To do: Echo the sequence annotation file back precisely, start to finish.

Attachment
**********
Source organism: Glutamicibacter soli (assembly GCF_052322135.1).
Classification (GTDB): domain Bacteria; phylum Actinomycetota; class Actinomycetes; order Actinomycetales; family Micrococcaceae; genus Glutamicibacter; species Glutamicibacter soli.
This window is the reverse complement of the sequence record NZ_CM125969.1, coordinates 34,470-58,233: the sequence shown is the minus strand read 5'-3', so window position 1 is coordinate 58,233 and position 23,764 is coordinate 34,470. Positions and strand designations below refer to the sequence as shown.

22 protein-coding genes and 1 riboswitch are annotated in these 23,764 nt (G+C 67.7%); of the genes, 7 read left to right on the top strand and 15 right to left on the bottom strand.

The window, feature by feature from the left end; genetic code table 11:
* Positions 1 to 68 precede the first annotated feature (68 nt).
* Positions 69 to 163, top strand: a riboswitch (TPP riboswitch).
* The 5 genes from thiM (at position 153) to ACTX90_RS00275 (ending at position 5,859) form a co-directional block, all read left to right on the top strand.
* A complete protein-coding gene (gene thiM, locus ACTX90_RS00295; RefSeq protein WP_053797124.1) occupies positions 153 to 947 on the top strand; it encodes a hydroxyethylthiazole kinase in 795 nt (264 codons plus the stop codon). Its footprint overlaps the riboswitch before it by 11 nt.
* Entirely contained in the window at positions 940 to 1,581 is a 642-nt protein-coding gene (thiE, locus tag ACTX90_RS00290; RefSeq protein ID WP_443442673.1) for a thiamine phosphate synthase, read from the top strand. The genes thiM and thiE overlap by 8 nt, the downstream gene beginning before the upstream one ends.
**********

Source organism: Glutamicibacter soli (assembly GCF_052322135.1).
Classification (GTDB): domain Bacteria; phylum Actinomycetota; class Actinomycetes; order Actinomycetales; family Micrococcaceae; genus Glutamicibacter; species Glutamicibacter soli.
This window is the reverse complement of the sequence record NZ_CM125969.1, coordinates 34,470-58,233: the sequence shown is the minus strand read 5'-3', so window position 1 is coordinate 58,233 and position 23,764 is coordinate 34,470. Positions and strand designations below refer to the sequence as shown.

22 protein-coding genes and 1 riboswitch are annotated in these 23,764 nt (G+C 67.7%); of the genes, 7 read left to right on the top strand and 15 right to left on the bottom strand.

The window, feature by feature from the left end; genetic code table 11:
* Positions 1 to 68 precede the first annotated feature (68 nt).
* Positions 69 to 163, top strand: a riboswitch (TPP riboswitch).
* The 5 genes from thiM (at position 153) to ACTX90_RS00275 (ending at position 5,859) form a co-directional block, all read left to right on the top strand.
* A complete protein-coding gene (gene thiM, locus ACTX90_RS00295; RefSeq protein WP_053797124.1) occupies positions 153 to 947 on the top strand; it encodes a hydroxyethylthiazole kinase in 795 nt (264 codons plus the stop codon). Its footprint overlaps the riboswitch before it by 11 nt.
* Entirely contained in the window at positions 940 to 1,581 is a 642-nt protein-coding gene (thiE, locus tag ACTX90_RS00290; RefSeq protein ID WP_443442673.1) for a thiamine phosphate synthase, read from the top strand. The genes thiM and thiE overlap by 8 nt, the downstream gene beginning before the upstream one ends.